At the same time, the Court rejected a rigid “four corners” rule that would prohibit any testimony that goes beyond the face of the IEP. The Court explained: “While testimony that materially alters the written plan is not permitted, testimony may be received that explains or justifies the services listed in the IEP.” R.E., 694 F.3d at 186. The Court clarified its position through the following illustrative examples.

If an IEP were to state that a specific teaching method will be used to instruct a student, the school district may introduce testimony at a hearing to describe that teaching method and explain why it was appropriate for the student. The district, however, may not introduce testimony that a different teaching method, not mentioned in the IEP, would have been used. Similarly, if a student were offered a staffing ratio of 6:1, a school district may introduce evidence explaining how this structure operates and why it is appropriate. It may not introduce evidence that modifies this staffing ratio, such as testimony from a teacher that he would have provided extensive 1:1 instruction to the student. See R.E., 694 F.3d at 186-187.

Similarly, the Court explained that the school district may not rely on evidence that a child would have had a specific teacher or specific aide. The Court stated: “At the time the parents must decide whether to make a unilateral placement based on the IEP, they may have no guarantee of any particular teacher. Indeed, even the Department cannot guarantee that a particular teacher or aide will not quit or become otherwise unavailable for the upcoming school year. Thus, it is error to find that a FAPE was provided because a specific teacher would have been assigned or because of actions that specific teacher would have taken beyond what was listed in the IEP. The appropriate inquiry is into the nature of the program actually offered in the written plan.” See R.E., 694 F.3d at 186-187.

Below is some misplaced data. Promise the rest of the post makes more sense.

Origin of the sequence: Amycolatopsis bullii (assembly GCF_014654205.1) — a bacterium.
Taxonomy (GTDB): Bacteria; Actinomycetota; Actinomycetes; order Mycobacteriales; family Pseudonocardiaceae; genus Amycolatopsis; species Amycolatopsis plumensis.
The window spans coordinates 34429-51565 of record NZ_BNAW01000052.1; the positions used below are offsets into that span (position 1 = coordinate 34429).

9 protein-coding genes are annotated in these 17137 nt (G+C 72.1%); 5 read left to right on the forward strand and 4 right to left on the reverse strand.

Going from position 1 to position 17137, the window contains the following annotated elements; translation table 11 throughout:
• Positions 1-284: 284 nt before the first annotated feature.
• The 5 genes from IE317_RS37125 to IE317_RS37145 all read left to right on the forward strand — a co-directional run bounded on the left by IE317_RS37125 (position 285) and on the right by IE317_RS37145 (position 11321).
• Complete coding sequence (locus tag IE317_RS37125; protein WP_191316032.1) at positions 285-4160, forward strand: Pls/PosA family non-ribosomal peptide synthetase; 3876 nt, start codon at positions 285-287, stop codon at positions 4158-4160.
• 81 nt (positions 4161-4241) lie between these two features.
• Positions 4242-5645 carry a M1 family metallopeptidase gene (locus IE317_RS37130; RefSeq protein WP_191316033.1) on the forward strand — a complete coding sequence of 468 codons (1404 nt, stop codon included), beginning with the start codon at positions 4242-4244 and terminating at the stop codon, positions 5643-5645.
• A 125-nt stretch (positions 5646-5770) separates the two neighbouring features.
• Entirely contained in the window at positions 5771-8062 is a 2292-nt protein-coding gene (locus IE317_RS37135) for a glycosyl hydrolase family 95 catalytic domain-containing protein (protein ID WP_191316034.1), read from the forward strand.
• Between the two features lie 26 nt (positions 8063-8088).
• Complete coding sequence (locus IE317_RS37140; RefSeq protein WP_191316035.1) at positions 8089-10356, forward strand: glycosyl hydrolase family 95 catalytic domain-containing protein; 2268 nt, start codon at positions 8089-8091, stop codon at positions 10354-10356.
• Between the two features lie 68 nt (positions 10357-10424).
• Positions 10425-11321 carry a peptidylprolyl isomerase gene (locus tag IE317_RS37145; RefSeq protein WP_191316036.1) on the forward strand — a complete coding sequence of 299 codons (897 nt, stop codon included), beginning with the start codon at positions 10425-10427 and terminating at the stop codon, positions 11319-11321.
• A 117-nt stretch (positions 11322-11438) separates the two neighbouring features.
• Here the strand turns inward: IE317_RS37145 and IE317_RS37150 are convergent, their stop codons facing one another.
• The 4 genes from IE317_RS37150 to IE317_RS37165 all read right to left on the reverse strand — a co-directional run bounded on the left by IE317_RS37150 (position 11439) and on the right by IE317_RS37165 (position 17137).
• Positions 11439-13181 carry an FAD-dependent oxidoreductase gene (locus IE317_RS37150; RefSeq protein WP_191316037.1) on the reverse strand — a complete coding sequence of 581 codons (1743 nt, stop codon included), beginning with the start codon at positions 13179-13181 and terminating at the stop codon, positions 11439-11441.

The Second Circuit believes that its adoption of the retrospective testimony doctrine is the “majority view” because the following Circuit Court decisions have held that an IEP should be evaluated prospectively as of the time of its drafting: Adams v. Oregon, 195 F.3d 1141, 1149 (9th Cir. 1999) (“we examine the adequacy of [the IEPs] at the time the plans were drafted”); Carlisle Area Sch. v. Scott P., 62 F.3d 520, 530 (3d Cir. 1995) (holding that an IEP must be judged prospectively from the time of its drafting); Roland M. v. Concord Sch. Comm., 910 F.2d 983, 992 (1st Cir. 1990) (“[A]ctions of school systems cannot … be judged exclusively in hindsight. An IEP is a snapshot, not a retrospective.”). See R.E., 694 F.3d at 186.